To what degree are trade liberalization, productivity, and economic growth correlated? Can economic policies designed to encourage competition and curtail industry protection result in large-scale improvements, such as increased innovation and reduced unemployment?
After 20 years of economic reform in the Middle East and North Africa (MENA), economic performance is still lagging behind many regions of the world. Even in those countries that are the most advanced in implementing reforms, industries with low productivity growth and high market power continue to dominate.
Showcasing in-depth analyses from Jordan, Morocco, Tunisia, and Turkey, and with comparative data from Asia and Latin America, this book focuses on the dynamics of firm entry and exit to help explain the low productivity of the region. The results suggest a number of policy recommendations designed to foster competition and contribute to innovation, productivity growth, and improved return on capital investments. The book not only reveals important correlations among policy and market factors in MENA, but suggests fruitful areas of research in other developing regions of the world.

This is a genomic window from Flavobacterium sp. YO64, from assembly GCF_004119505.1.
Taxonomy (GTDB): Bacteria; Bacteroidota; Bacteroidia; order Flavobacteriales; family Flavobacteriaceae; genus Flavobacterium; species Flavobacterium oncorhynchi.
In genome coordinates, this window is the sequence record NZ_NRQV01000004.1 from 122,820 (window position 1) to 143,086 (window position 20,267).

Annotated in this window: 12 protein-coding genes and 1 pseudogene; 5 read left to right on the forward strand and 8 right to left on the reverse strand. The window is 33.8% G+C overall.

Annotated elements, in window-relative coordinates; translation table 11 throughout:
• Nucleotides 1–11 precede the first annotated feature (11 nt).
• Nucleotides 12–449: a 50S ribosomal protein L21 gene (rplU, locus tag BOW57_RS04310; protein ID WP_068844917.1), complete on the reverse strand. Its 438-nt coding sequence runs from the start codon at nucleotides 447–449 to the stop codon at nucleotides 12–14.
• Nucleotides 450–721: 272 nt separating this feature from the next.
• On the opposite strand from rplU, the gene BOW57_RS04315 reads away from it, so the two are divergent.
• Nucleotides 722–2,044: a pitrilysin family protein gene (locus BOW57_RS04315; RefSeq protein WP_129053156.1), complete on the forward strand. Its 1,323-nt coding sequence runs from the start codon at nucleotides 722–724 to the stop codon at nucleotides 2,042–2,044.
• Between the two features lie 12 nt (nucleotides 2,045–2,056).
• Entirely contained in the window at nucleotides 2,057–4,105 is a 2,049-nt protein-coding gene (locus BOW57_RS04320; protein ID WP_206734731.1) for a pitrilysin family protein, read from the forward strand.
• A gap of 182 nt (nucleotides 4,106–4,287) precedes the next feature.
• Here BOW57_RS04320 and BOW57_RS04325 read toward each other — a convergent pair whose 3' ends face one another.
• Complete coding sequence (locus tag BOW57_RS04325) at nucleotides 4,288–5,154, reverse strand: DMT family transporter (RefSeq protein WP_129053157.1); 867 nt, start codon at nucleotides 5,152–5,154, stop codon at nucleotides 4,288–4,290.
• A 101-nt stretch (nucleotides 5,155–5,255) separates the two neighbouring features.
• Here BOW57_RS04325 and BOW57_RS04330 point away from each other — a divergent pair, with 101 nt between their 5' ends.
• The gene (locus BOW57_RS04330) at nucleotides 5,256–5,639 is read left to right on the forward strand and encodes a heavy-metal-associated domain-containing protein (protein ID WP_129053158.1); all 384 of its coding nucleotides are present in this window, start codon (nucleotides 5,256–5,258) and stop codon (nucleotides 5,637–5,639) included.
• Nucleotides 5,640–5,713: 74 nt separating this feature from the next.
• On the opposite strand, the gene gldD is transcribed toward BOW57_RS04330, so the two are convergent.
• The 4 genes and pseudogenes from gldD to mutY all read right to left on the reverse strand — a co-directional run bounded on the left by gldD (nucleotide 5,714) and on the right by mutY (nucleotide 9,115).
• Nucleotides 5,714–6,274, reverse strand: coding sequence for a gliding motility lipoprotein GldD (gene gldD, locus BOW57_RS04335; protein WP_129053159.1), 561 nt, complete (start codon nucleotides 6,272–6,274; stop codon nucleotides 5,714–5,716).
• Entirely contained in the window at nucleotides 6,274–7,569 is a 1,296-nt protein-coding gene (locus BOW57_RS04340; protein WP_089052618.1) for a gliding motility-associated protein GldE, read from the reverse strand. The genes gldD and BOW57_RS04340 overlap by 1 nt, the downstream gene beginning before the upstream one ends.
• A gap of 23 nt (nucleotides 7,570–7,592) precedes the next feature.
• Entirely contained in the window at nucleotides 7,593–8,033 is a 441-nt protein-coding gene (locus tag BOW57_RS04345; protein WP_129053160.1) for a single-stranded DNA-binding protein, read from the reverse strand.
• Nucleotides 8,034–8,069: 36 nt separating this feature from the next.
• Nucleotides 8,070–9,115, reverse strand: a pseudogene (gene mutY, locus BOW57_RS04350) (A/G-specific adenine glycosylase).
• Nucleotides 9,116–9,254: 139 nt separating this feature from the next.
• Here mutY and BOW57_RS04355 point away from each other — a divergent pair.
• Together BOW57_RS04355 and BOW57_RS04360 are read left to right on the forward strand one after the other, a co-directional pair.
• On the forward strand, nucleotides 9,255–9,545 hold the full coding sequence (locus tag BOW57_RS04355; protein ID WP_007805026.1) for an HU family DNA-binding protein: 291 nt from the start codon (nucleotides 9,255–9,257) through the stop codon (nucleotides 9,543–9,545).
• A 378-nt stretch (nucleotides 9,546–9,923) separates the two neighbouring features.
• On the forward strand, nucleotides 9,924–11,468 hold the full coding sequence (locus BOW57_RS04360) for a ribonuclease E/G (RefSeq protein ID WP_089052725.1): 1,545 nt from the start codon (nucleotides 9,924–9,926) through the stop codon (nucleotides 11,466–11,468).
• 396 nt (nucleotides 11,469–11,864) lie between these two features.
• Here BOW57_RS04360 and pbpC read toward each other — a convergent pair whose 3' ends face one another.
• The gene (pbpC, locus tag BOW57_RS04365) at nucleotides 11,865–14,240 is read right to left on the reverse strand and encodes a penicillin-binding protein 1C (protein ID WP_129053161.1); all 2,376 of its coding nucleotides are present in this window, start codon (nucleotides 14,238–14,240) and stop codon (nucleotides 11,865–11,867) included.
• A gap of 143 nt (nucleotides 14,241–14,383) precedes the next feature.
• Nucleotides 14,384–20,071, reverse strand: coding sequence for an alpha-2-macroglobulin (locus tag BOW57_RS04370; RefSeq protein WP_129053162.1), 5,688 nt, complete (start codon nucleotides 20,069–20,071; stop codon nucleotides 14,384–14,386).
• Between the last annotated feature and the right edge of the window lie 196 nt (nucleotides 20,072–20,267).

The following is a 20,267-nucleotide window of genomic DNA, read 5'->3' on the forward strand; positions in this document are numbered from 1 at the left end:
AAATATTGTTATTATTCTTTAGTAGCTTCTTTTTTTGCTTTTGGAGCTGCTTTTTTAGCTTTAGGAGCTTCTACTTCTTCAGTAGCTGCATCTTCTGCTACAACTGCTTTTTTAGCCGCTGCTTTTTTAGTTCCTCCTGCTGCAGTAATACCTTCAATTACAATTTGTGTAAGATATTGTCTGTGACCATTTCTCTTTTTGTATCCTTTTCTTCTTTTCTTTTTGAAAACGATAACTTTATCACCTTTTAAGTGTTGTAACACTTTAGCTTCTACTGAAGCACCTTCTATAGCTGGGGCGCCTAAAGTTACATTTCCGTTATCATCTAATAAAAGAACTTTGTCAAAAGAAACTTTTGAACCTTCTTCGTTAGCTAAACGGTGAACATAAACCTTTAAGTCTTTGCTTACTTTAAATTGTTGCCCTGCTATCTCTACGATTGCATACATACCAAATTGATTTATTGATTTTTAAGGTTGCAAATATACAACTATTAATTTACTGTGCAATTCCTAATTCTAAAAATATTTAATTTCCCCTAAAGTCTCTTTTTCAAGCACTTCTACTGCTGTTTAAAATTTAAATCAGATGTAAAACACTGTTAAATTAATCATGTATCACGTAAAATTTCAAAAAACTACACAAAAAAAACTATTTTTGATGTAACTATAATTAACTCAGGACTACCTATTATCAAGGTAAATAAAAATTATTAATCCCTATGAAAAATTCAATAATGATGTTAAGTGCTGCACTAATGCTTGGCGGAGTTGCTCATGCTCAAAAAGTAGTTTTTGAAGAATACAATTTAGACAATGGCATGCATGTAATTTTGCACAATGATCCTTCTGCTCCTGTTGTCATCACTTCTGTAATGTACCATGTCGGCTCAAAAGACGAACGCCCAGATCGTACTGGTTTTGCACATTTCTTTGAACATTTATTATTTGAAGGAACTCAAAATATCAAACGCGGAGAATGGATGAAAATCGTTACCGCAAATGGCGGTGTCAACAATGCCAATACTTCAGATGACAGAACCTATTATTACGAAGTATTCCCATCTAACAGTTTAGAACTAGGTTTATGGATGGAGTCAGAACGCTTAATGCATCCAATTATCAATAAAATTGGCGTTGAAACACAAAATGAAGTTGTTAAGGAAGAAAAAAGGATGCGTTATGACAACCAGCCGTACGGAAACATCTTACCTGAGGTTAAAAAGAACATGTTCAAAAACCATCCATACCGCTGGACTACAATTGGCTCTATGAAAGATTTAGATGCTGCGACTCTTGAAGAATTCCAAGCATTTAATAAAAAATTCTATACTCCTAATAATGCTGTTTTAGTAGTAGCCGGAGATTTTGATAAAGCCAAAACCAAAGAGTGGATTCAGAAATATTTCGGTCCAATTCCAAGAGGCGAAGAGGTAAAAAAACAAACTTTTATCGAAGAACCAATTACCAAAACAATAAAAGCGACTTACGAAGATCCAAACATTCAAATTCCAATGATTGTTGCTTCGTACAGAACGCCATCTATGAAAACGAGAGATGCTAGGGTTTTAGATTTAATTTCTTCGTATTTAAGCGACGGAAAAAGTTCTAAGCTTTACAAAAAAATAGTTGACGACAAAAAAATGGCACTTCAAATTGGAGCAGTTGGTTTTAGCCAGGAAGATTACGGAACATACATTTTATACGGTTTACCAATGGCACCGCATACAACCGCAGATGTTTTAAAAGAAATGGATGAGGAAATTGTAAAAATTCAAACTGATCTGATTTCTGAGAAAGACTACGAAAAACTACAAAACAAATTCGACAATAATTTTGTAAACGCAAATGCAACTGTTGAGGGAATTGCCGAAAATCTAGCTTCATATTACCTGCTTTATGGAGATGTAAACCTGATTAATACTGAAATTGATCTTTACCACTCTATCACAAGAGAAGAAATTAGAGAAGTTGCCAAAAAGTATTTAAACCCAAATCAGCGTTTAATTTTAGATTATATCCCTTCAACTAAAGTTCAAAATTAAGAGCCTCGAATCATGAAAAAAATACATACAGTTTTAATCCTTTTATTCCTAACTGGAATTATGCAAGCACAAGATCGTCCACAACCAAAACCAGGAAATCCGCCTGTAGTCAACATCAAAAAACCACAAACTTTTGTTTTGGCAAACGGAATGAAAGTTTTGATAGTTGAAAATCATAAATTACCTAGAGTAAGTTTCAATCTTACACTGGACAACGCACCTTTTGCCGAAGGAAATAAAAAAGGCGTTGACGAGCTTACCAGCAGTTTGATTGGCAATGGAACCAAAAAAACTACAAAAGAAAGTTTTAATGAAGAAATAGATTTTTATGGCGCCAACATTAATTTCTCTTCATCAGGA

Khalid Sekkat is Full Professor of Economics at Université Libre de Bruxelles and a member of the Royal Academy of Sciences and Technologies in Morocco. Professor Sekkat has held a visiting professorships at various universities (including Louvain, Paris, Strasbourg, Seville, and Casablanca). He was Economic Adviser to the European Commission and has acted as a consultant to the European Parliament, the European Commission, the World Bank, and the OECD.